Join me for my kick-off garden talk for my new book, The Water-Saving Garden, on February 27, at 10 am, at The Natural Gardener nursery in southwest Austin. My talk is called “Hold the Hose! How to Make Your Garden Water Thrifty and Beautiful,” and it’s free to the public. Afterward I’ll have books available for purchase and will be glad to autograph one for you! Dress for the weather, as the talk will be held in the big tent outside.

Look for me on Instagram as pamdigging. See you there!

All material © 2006-2016 by Pam Penick for Digging. Unauthorized reproduction prohibited. .

8 Responses

  1. TexasDeb says:

    Jenny is a remarkable woman (and was so well before either the cancer diagnosis or the wonderful book that emerged from the experience). As you state, this book is definitely for cancer survivors, but it is also a worthy read for all survivors, period.

    While I’m sorrowed to hear of your year of heartsickness, I’m buoyed knowing you too will find ongoing solace in your own gardening connections. There is something very anchoring about the persistence of life in a garden. Perhaps there is not any guaranteed return to joyfulness out in those natural spaces, but there is peace to be found there. Here’s hoping for both in the season to come.

    • Pam/Digging says:

      I wasn’t surprised when, out of her own difficult experience, Jenny created something to help others. She’s a generous and brave woman, isn’t she? —Pam

  2. ChrisG says:

    Hey Pam – I can’t wait to read Jenny’s book! My garden always inspires me and gives me hope – for whatever things are in front of me at any given moment. Looking forward to the read!

  3. Lynn says:

    Very powerful post, Pam – I’m very intrigued by the book, and I love the Cohen quote. The week I was diagnosed with cancer, a tall oak tree crashed into our house, taking out the deck and part of the roof and scattering huge spintered branches throughout the garden, a physical metaphor for my life. Healing the damage in the garden was instrumental in my own emotional and physical healing and as I was nurtured by it, I found my interests skewing in the direction of providing sanctuary for birds and pollinators instead of just my own personal pleasure. A year later, I started blogging about my garden and my work as a composer and that certainly accelerated the healing process as well. So, I would say gardening and reflecting about gardening were intertwined and mutually integral to healing. Since your friend wrote a book, I’m guessing that she experienced some of the same process. Sounds like a “must read”!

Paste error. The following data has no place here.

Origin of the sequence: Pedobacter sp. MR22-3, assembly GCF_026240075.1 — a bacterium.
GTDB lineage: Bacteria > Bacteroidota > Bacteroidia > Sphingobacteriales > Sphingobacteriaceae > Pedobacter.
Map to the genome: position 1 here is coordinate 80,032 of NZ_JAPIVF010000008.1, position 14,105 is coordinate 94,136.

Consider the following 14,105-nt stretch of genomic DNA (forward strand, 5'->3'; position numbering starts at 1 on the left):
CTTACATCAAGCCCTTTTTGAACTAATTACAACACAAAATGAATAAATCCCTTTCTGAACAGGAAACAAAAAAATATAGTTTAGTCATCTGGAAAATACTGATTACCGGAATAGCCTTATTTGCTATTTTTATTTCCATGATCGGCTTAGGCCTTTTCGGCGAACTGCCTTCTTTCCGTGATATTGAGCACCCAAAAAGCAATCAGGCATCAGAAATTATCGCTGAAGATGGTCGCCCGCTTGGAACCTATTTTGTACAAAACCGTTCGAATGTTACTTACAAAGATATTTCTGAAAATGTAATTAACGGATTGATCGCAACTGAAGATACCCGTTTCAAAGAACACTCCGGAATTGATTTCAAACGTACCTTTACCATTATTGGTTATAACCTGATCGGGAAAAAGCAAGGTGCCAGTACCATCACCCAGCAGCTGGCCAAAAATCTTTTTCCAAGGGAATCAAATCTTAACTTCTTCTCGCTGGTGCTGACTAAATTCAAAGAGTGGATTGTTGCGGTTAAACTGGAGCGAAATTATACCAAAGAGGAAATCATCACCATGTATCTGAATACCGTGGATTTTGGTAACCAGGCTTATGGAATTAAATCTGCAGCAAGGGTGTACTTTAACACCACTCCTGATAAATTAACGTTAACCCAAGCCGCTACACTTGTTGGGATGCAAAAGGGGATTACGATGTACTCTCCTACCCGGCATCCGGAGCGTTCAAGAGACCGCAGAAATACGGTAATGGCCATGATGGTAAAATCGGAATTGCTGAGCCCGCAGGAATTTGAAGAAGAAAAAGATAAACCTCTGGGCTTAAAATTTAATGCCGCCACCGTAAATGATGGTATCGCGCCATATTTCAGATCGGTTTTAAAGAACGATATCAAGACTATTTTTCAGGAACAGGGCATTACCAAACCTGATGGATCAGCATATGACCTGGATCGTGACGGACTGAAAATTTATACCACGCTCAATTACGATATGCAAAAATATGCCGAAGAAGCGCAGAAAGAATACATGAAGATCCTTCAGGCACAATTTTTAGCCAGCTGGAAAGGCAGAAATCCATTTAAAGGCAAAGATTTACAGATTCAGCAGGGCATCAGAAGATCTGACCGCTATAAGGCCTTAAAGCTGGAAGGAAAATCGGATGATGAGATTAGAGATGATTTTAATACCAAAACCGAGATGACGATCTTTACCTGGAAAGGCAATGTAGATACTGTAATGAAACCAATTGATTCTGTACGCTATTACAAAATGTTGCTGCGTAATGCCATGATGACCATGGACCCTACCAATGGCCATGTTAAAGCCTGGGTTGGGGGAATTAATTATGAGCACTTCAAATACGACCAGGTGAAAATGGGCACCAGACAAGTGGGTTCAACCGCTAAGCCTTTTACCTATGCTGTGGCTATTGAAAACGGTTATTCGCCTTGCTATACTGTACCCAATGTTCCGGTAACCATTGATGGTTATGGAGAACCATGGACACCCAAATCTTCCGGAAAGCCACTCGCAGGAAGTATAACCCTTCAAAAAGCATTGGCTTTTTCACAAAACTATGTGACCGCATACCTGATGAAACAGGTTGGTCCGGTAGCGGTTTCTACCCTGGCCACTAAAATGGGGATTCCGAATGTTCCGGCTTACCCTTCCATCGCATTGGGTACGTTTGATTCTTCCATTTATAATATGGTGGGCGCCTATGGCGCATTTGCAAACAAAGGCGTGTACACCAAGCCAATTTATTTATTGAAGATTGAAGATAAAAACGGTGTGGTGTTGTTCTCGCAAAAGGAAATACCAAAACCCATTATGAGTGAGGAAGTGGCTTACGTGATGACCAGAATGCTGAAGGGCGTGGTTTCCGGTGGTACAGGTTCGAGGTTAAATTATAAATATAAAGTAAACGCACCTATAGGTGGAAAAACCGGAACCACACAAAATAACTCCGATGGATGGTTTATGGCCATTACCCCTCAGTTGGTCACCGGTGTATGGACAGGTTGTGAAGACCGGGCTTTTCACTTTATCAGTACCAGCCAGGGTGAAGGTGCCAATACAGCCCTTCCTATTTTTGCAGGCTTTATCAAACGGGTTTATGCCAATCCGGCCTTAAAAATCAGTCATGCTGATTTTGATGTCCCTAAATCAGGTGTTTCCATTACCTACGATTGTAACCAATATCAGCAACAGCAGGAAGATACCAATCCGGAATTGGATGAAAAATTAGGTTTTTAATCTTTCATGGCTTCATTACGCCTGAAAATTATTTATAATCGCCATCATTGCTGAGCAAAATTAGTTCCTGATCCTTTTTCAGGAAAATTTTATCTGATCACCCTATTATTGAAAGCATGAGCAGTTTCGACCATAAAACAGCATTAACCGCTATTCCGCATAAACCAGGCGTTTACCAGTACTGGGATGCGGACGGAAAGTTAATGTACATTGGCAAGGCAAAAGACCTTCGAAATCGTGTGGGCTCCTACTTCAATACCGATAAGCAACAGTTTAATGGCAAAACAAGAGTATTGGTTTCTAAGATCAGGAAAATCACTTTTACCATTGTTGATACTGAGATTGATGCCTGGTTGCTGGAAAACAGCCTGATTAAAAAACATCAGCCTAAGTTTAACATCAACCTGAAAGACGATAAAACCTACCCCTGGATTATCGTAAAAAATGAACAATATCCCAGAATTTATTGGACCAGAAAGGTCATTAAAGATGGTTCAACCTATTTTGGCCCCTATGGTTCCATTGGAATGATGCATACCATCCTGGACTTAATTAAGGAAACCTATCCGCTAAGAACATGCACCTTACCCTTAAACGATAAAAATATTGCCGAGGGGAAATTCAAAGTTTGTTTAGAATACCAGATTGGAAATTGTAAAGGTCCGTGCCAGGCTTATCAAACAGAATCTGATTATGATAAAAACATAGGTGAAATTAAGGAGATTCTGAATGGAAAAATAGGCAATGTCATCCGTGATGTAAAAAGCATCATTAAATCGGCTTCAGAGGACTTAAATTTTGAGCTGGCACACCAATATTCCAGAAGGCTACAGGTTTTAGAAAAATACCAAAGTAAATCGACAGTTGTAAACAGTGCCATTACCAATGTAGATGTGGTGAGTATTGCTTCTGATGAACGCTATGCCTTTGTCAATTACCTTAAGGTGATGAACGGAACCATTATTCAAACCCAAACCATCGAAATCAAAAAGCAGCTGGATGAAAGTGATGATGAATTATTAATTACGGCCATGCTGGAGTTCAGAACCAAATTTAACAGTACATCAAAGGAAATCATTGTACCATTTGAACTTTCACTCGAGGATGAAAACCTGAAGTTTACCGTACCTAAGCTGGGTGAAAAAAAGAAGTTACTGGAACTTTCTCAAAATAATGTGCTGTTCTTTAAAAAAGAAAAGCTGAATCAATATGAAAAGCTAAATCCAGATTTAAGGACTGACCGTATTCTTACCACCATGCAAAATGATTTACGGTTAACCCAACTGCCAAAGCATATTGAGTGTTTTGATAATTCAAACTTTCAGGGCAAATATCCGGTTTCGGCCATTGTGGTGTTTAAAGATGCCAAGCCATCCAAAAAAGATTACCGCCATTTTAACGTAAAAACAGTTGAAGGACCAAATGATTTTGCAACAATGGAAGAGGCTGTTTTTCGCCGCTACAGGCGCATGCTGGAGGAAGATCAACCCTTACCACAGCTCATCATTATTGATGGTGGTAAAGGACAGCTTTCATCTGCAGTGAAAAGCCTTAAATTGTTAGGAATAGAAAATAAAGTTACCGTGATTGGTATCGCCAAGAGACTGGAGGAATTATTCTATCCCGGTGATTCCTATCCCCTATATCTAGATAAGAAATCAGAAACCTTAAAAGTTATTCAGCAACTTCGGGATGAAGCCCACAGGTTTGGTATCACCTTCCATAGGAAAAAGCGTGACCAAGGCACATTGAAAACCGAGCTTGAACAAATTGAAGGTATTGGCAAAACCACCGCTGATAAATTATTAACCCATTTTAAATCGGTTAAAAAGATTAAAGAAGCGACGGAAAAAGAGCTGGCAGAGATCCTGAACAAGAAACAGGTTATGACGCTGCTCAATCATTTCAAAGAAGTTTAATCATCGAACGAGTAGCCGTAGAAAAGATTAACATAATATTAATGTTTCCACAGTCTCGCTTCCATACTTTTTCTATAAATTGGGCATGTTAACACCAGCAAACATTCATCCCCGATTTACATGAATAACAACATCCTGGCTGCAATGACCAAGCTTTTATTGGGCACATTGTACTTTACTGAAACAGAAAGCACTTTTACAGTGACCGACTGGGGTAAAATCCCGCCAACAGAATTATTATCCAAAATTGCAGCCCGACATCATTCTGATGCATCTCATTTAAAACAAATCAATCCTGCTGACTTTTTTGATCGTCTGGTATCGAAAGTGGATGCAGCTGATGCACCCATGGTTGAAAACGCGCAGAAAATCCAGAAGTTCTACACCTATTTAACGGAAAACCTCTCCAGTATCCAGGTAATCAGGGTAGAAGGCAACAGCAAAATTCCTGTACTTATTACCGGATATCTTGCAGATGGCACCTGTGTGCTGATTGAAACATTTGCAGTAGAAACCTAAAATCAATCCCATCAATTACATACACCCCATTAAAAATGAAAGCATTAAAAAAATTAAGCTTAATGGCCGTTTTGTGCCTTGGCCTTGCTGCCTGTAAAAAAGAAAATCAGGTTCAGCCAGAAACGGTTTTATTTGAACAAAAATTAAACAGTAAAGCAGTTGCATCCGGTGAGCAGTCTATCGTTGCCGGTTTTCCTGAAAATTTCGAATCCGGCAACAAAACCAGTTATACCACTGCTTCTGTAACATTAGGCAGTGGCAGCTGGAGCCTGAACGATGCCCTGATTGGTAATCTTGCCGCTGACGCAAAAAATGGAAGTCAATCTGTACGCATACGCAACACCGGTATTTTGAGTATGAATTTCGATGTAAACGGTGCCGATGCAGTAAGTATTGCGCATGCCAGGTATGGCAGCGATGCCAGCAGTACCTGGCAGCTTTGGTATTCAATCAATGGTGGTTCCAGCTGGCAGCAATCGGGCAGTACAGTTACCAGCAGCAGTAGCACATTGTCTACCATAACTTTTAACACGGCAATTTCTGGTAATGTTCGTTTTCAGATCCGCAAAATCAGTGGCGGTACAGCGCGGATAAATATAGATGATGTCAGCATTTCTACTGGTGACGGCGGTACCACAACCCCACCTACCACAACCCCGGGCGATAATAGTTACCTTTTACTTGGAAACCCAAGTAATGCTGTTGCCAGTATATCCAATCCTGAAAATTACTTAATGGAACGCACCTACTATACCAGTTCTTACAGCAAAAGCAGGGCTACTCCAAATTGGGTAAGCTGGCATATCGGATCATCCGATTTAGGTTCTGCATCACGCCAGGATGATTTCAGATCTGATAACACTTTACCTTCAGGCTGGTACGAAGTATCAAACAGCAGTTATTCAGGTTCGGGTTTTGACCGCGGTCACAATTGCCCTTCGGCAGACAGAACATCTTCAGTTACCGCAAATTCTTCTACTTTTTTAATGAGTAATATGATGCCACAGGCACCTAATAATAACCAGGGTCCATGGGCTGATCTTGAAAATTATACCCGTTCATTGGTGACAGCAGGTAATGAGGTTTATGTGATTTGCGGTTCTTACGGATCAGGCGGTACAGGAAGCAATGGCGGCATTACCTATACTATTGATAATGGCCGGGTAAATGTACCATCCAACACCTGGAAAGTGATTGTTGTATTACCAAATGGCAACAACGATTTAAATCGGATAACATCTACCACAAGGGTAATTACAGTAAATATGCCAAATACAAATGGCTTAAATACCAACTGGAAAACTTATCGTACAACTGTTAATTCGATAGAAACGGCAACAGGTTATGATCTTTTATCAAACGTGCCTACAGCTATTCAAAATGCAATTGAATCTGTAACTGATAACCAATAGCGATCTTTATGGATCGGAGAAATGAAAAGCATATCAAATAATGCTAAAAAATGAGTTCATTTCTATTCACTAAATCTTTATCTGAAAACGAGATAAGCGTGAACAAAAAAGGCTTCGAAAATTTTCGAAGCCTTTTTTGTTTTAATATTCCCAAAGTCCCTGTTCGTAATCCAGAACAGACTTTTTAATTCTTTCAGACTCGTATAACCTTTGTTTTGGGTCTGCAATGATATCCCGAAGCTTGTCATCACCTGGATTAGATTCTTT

• Pam/Digging says:

      Lynn, thank you for sharing that. Just one of those events would have been incredibly stressful. To have both health and home (and garden) suffer such a blow must have been devastating. It’s uplifting to me to know that you created something unique out of the experience, illustrating how resilient we can be — especially if we have gardens, and a keyboard to write about them. —Pam

  4. Diana Studer says:

    as a breast cancer survivor I take a deep pleasure in pruning with revenge, long-handled pruning saw, still a ‘weapon’ I can use with a mastectomy scar.

    I remember a cancer garden with a group of 7 trees, because you need hope every day of the week. Never had space for the group of 7, but we do have more than 7 trees spread around our garden.

    • Pam/Digging says:

      Diana, I like the idea of a 7-tree garden, for hope every day of the week. The idea is the powerful thing, and, as you point out, the trees need not be all in one space to appreciate the symbolism. I bet there are some creative and beautiful gardens out there that people have made to give themselves hope or celebrate survival.

      Thanks for sharing your experience with the pruning saw too. Jenny writes about just that sort of activity to provide emotional relief. —Pam